We are now in the season of Lent. It’s a period of 40 days to repent and believe in the Gospel. It will end in Holy Week, and I find it strange that we call it Holy Week, because it was seven days of political corruption, moral cowardice, religious hypocrisy and physical violence.

This Holy Week we celebrate begins with a Man riding on a little donkey into the city of Jerusalem. The people who lined His route were cheering; they wanted to make Him King. But towards the end of the week, the tide of public opinion turned against Him. One of His followers betrayed Him while the rest ran for cover, and He was arrested. He was subjected to a mock trial. The Roman Governor sentenced Him to death and He was nailed to a cross.

We Christians have a strange vocabulary, because we call the day He was nailed to the cross “Good Friday.” Two great philosophies of life were arrayed on that Good Friday. One against the other. One was hatred and on the other side was love. Those who crucified Jesus seemed determined to make Him hate them, just as much as they hated Him.

The cruelty of that event was astonishing. They beat Him with a whip until His back was an open wound. They drove nails into Him and suspended Him on a cross. And they made fun of Him while He died.

Hate kept pounding Him with loads of heavy artillery at its disposal. But love held firm. And when the day ended and the battle was over, hate lay beaten in the dust and love hung triumphant on the cross.

It may have appeared that Jesus was ultimately defeated. But the Church refused to see it that way. We call His death a victory and have adopted the cross as our symbol.

Some of us become overwhelmed by life’s contradictions. The pain and injustice that they see on every side cause them to lose all faith in God and life. That could have happened to Jesus. No one felt the world’s great more keenly than Jesus did.

And, He experienced our pain as if it were His own. No one was ever treated more unfairly than He was. If you want to talk about injustice, look at Calvary. If you want to see corruption and religious hypocrisy at their very worst, look at Calvary.

If ever there was a person who had the right to doubt God, to despair of the human race and to become cynical about life, it was Jesus. But listen to Him as He says, “Father, into You hands I commend My Spirit.” Through all the injustice and all the pain, His faith did not fail. He kept on believing in God. Unlike many of us, He did not question why.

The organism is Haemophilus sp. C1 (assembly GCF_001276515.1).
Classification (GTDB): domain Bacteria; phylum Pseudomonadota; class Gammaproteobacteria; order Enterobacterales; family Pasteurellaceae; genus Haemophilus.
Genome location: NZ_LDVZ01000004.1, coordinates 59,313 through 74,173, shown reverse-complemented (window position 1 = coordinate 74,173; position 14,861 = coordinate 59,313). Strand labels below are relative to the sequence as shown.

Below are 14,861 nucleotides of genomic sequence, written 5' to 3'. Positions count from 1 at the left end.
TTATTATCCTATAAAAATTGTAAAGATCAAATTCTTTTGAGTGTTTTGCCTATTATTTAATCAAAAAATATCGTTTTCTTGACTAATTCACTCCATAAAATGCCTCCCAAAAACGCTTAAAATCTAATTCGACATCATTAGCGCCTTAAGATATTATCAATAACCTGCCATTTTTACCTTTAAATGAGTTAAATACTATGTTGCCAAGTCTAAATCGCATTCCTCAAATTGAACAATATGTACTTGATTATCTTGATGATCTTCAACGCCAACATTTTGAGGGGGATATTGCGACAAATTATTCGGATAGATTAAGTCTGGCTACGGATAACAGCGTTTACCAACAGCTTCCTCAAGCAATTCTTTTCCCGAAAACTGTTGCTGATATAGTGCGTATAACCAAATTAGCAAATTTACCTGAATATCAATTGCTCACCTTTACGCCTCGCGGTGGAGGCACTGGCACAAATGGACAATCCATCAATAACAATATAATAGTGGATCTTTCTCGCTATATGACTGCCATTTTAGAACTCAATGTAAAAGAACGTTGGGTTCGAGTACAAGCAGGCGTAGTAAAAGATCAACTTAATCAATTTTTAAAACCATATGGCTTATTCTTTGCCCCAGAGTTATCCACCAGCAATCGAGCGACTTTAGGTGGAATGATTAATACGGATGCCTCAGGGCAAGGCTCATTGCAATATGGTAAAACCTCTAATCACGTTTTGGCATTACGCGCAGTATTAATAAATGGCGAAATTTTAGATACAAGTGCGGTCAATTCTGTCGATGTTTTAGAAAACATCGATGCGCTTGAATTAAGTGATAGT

At Calvary, faith won a resounding victory over cynicism and despair. Jesus had no sword or spear, no way to defend Himself. His only defense was prayer and forgiveness.

Two-thousand years later, we gather together not in honor of the Roman Empire. But in honor of the Man who died on the cross. His death has given Him a place in history like nothing else. He has conquered more hearts and changed more minds than Caesar’s army ever dreamed of.

My friends, love is stronger than hate. Faith is more valid than cynicism. Non-violence is truly more powerful than brute force.

The question for us this Lent is, do we dare to believe it? Do we dare to try it?

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3 thoughts on “Fr. Bob’s Homily – First Sunday of Lent

  1. JMJ+ Thank you again, Fr. Bob. I’ve always wondered why I could not hate those who had grievously hurt me. What you said about love being stronger than hate finally resonated and I could believe it was more than “FATHER, forgive them for they know not what they do.” It was because of HIS love that HE could say that, and so could I. So, thank you again.

  2. JMJ+ Thank you, Fr. Bob. This is an exceptional homily. Thank you. GOD bless you and the other Priests.

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